This is an archived article that was published on sltrib.com in 2015, and information in the article may be outdated. It is provided only for personal research purposes and may not be reprinted.
There's no telling when LDS authorities will fill the void left by Saturday's death of longtime Mormon apostle L. Tom Perry, nor who will be chosen. But that it will happen is an essential process in The Church of Jesus Christ of Latter-day Saints.
The Utah-based faith's Quorum of the Twelve Apostles has, of course, a dozen members, who are seated according to their length of service. The 92-year-old Perry was the second most senior apostle, appointed in 1974 four years after Boyd K. Packer, who, at age 90, is the president of the body.
The three members of the governing First Presidency and the Quorum of the Twelve make up the top councils in the 15 million-member LDS Church.
When a new man (Mormon apostles must be male) is chosen, he will take his seat at the bottom of the quorum, right after Neil L. Andersen, who became an apostle in 2009 after Joseph B. Wirthlin died the previous December.
Most apostles are named at the next available General Conference, either in April or October, but some have been called at other times.
The new apostle doesn't have to come from within the current top church leadership. Apostle Russell M. Nelson was a heart surgeon, and Dallin H. Oaks was a Utah Supreme Court justice.
"Apostles are chosen through inspiration by the president of the church, sustained by the general membership of the church, and ordained by the First Presidency and Quorum of the Twelve Apostles by the laying on of hands," the church's website explains. "In addition to serving as witnesses of Jesus Christ to all the world, as Jesus' apostles did, members of the current Quorum of the Twelve Apostles hold the keys of the priesthood that is, the rights of presidency [for the church]."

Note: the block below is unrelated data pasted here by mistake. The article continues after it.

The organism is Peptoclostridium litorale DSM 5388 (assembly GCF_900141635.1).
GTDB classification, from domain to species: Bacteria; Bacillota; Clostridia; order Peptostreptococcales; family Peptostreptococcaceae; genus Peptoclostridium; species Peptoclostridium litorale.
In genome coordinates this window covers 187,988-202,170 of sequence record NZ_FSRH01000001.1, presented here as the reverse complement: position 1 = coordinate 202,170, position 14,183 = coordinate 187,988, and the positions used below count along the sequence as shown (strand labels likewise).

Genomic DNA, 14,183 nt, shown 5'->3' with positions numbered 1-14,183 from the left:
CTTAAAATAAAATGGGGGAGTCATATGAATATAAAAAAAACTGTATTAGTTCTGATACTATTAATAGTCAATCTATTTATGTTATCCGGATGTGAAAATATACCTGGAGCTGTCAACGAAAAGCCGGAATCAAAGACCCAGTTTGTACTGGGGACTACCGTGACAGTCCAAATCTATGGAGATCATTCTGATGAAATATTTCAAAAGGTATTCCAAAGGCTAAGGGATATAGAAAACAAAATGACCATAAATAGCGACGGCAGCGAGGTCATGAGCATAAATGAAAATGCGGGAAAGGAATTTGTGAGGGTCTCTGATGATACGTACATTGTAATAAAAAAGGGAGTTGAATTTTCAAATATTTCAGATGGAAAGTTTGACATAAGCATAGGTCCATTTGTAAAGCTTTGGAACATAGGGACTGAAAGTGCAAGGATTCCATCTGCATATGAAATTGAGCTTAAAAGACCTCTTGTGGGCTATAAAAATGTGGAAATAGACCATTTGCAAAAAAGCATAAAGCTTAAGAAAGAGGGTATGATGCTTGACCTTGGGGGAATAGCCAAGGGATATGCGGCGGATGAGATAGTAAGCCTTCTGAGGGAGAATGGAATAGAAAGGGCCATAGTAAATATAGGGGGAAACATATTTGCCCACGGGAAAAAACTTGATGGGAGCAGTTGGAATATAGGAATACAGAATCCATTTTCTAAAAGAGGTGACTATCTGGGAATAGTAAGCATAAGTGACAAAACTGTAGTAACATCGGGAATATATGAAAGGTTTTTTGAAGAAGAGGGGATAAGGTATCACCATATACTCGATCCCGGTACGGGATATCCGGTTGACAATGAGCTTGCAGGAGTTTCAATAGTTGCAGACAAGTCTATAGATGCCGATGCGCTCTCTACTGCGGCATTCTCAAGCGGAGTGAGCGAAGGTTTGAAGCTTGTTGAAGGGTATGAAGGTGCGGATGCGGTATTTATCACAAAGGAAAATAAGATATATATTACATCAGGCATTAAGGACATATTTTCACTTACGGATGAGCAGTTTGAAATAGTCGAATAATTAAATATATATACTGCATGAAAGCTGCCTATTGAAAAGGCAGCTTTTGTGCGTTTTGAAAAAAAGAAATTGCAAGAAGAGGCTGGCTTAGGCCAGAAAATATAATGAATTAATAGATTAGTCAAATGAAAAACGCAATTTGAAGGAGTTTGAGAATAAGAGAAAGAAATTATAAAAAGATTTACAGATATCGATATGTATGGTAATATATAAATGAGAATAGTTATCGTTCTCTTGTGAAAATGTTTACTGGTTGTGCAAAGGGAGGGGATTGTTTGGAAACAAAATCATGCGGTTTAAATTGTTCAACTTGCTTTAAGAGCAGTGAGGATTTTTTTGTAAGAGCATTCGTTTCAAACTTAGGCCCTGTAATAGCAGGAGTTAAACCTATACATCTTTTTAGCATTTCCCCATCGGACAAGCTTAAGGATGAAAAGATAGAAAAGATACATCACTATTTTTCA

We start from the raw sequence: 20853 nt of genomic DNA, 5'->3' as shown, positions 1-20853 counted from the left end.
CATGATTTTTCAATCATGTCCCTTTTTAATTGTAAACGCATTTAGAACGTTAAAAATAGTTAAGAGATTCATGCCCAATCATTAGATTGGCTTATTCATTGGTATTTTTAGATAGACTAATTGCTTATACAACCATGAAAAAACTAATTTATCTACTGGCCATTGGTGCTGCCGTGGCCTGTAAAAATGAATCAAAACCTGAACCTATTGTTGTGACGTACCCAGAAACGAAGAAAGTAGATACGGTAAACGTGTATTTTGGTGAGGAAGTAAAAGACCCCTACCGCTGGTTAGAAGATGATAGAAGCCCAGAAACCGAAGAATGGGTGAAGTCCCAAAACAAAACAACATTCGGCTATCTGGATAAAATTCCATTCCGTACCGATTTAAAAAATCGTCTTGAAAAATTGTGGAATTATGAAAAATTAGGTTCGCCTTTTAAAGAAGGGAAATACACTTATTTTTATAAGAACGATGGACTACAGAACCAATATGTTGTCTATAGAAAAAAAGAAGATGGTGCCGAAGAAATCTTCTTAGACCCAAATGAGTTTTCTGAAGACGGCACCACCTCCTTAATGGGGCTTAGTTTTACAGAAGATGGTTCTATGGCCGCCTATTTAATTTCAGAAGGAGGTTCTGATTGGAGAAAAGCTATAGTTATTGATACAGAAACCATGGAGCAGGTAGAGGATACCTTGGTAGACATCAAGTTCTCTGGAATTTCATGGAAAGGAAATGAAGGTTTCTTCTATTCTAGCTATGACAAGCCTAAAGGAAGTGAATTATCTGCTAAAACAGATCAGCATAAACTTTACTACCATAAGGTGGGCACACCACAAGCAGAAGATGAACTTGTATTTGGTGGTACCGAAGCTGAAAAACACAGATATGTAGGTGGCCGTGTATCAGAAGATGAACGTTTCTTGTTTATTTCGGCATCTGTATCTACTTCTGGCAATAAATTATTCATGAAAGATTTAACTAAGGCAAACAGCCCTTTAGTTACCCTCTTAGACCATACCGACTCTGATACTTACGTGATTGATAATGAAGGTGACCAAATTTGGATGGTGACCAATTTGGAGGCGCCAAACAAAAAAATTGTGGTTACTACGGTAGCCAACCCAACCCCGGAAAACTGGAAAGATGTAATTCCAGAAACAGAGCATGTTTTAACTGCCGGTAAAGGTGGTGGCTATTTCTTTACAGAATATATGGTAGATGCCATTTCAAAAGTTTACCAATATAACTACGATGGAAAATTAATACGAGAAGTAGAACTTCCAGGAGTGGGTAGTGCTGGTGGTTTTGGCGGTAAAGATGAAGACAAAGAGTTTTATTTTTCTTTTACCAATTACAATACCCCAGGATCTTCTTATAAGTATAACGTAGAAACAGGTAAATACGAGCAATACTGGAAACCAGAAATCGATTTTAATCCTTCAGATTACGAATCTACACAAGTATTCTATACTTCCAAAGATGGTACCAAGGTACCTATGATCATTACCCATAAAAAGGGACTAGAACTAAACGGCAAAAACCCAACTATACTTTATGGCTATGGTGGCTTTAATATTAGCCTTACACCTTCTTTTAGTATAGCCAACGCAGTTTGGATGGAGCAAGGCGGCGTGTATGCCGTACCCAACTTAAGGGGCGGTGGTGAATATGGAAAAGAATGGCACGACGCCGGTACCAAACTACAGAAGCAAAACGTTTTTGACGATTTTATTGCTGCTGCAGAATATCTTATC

Historians have noted that current apostles usually are asked to write three names on a slip of paper. With or without open discussion, a secret ballot is held, and the results are tallied and then forwarded to the church president. The president sometimes has accepted those recommendations and sometimes not.
All Mormon apostles are seen by members as "prophets, seers and revelators." They also become full-time executives, running a billion-dollar enterprise. They oversee vast resources, departments and tasks. Unlike most CEOs, though, they give sermons in places as different as Arkansas and Argentina. Twice a year they deliver major General Conference addresses that will be viewed almost as scripture by LDS listeners.
Apostles make momentous decisions about Mormonism's future: when to take one of its rare political positions, build a temple or establish a new policy.
From the moment an apostle accepts his calling, he steps onto an escalator that leads to the top. The man who outlives the apostles named before him will ascend to the LDS Church's highest office.
It's a lifelong commitment, and no one gets out alive.